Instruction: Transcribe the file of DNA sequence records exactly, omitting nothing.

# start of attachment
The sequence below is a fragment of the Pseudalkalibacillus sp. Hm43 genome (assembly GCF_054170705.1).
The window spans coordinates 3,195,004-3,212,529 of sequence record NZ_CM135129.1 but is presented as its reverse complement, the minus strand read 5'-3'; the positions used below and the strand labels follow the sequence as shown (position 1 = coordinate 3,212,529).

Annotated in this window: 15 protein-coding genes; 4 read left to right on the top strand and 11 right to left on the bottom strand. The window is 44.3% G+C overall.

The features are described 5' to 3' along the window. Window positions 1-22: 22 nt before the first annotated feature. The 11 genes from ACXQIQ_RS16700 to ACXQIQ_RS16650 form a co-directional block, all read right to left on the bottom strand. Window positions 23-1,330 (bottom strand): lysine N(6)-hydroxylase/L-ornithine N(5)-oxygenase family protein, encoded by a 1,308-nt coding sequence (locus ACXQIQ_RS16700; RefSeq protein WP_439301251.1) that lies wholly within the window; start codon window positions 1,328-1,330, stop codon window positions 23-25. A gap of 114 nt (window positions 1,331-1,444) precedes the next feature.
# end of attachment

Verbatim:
The sequence below is a fragment of the Pseudalkalibacillus sp. Hm43 genome (assembly GCF_054170705.1).
The window spans coordinates 3,195,004-3,212,529 of sequence record NZ_CM135129.1 but is presented as its reverse complement, the minus strand read 5'-3'; the positions used below and the strand labels follow the sequence as shown (position 1 = coordinate 3,212,529).

Annotated in this window: 15 protein-coding genes; 4 read left to right on the top strand and 11 right to left on the bottom strand. The window is 44.3% G+C overall.

The features are described 5' to 3' along the window. Window positions 1-22: 22 nt before the first annotated feature. The 11 genes from ACXQIQ_RS16700 to ACXQIQ_RS16650 form a co-directional block, all read right to left on the bottom strand. Window positions 23-1,330 (bottom strand): lysine N(6)-hydroxylase/L-ornithine N(5)-oxygenase family protein, encoded by a 1,308-nt coding sequence (locus ACXQIQ_RS16700; RefSeq protein WP_439301251.1) that lies wholly within the window; start codon window positions 1,328-1,330, stop codon window positions 23-25. A gap of 114 nt (window positions 1,331-1,444) precedes the next feature.